Separation solved by cyclodextrin in solvent

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  • Published: Nov 8, 2018
  • Author: Ryan De Vooght-Johnson
  • Copyright: Image: BlackJack3D/iStock.com
  • Channels: HPLC

Inexpensive methods needed to check enantiomeric purity


Credit: Andrew Brookes/Getty Images.

Many drug compounds exist as pairs of enantiomers, which often vary greatly in their activity, giving rise to a need to check the enantiomeric purity of these drugs. Typically, chiral HPLC is used for such analyses, but this technique is relatively expensive and involves the use of large quantities of solvent when multiple samples are present.

High-performance thin layer chromatography (HPTLC) is generally not as accurate as HPLC, but is less expensive and uses much less organic solvent, making it more environmentally friendly. The Alexandria University scientists used chiral β-cyclodextrin as a solvent additive to separate three β-blocker compounds: betaxolol, carvedilol and sotalol. The separation conditions were optimised using a Box-Behnken experimental design with three variables. This design has three levels for each variable; the experimental points can be considered as the centre point of a cube and 12 points in the mid-points of each edge of the cube.

Box-Behnken design used to optimise HPTLC conditions

HPTLC was carried out using Fluka aluminium plates coated with F254 fluorescent silica gel 60. A 100-µL microsyringe and a Linomat IV applicator (both Camag) were for sample application. After development in a solvent tank, the plate was scanned at 220 nm (for betaxolol and sotalol) and 245 nm (for carvedilol) using a Camag TLC Scanner III. Chiral resolution factors (the ratio of the Rf values of the two enantiomers) were calculated for each run.

The runs for the Box-Behnken design were devised by StatSoft Statistica 10 software, with the levels being suggested by preliminary data. The solvent was a mixture of acetonitrile, methanol, acetic acid and water, with a ratio of seven parts acetonitrile plus methanol to one part water. Three variables were considered: the concentration of β-cyclodextrin in the mobile phase (0.1, 0.55 or 1.1 mM), the amount of acetonitrile in the organic phase (30, 50 or 70%) and the volume of acetic acid added to the mobile phase (0.1, 0.2 or 0.3 mL). 15 runs were carried out, three of which were centre point duplicates, while the other 12 were mid-points of the cube edges.

The results for the three variables were found to be quadratic rather than linear, having curved response surfaces. The optimum conditions for enantiomeric separation were shown to be fairly similar for each of the three drugs. So the means of the optimum conditions for each drug were recommended as a standard method suitable for all three, giving 0.57 mM β-cyclodextrin, 48.85% acetonitrile (in the organic phase, not counting the water) and 0.18 mL acetic acid added. These conditions gave good separation (Rf difference greater than 0.2) for all three pairs of enantiomers. The method was shown to give good linearity, accuracy and precision. The limits of detection (LODs) ranged from 0.13 to 0.3 µg/band.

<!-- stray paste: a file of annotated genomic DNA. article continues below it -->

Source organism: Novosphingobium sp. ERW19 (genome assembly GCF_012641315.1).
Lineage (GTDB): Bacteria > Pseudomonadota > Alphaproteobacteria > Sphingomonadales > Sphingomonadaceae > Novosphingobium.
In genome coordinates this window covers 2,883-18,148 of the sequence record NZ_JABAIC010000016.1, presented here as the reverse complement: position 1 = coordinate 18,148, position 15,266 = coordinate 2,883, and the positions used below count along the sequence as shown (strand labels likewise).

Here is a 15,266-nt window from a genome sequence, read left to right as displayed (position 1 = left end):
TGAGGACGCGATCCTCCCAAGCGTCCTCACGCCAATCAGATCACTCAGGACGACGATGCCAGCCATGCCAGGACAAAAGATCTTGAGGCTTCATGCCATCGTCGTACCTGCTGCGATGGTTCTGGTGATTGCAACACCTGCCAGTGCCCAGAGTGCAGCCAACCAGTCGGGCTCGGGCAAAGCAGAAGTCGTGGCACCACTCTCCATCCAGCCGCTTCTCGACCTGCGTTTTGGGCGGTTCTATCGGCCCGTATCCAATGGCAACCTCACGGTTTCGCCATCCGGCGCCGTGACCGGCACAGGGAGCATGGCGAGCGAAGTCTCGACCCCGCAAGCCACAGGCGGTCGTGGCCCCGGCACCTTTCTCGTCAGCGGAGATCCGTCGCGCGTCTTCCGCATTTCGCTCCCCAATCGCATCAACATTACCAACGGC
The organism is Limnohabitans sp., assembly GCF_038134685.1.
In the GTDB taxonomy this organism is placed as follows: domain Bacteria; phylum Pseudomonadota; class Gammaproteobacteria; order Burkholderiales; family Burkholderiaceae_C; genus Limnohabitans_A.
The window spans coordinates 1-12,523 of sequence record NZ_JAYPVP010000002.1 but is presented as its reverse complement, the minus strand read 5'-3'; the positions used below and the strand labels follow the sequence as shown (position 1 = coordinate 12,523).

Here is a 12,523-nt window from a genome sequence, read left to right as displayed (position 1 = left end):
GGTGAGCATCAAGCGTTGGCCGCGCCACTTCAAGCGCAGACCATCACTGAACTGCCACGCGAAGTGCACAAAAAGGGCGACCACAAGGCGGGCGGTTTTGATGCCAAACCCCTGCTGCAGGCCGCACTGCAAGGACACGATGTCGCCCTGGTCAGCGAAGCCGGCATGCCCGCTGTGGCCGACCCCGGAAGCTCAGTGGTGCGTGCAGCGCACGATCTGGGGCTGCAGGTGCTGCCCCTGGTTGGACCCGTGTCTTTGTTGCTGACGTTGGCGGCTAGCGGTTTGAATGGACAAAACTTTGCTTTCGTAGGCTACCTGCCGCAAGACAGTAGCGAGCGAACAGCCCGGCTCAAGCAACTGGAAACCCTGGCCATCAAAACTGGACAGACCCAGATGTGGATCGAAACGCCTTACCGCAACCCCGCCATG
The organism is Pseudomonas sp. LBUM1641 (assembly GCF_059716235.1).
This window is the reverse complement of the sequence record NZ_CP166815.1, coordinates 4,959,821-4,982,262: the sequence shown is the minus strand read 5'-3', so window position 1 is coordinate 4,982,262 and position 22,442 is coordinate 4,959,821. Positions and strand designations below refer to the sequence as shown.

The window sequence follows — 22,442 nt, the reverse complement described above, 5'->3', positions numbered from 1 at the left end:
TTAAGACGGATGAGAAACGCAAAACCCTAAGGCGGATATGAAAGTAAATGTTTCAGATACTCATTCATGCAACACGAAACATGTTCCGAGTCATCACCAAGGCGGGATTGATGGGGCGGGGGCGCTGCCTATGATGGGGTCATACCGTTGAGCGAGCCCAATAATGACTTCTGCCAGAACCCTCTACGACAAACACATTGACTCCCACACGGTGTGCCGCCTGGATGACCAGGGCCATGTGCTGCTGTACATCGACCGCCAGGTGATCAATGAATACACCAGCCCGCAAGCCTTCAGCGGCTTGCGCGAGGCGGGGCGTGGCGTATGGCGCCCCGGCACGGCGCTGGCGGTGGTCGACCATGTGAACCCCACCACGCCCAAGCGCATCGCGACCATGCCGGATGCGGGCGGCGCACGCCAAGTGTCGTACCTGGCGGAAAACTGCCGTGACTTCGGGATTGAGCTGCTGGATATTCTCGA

The method was used to quantify the amount of the inactive (+)-betaxolol in samples of active (-)-betaxolol. The active enantiomer was spiked with the inactive isomer at the 1% level; this contamination was successfully measured by the HPTLC method. The method was also applied to commercial racemic betaxolol tablets and eye drops, with equal amounts of the two enantiomers being found in both formulations as expected.

HTPLC can be used to determine the enantiomeric purity of β-blockers

The powerful experimental design enabled a practical HPTLC method to be devised to measure the enantiomeric purity of β-blockers. For laboratories with a high throughput of samples, HPTLC can be a less expensive and greener option than HPLC owing to its low solvent usage, while also giving higher throughput. Often it is only lack of expertise in the field that prevents laboratories using this technique for some of their routine analyses.

Related Links

Chirality, 30, 1195-1205. El-Kimary et al.: "Box‐Behnken response surface modeling assisted enantiomeric resolution of some racemic β‐blockers using HPTLC and β‐cyclodextrin as chiral mobile phase additive: Application to check the enantiomeric purity of betaxolol."

Wikipedia: Box-Behnken design

Journal of Pharmaceutical and Biomedical Analysis 2014, 98, 52-95. Loescher et al.: "High performance thin layer chromatography (HPTLC) and high performance liquid chromatography (HPLC) for the qualitative and quantitative analysis of Calendula officinalis—Advantages and limitations."

Article by Ryan De Vooght-Johnson

The views represented in this article are solely those of the author and do not necessarily represent those of John Wiley and Sons, Ltd.

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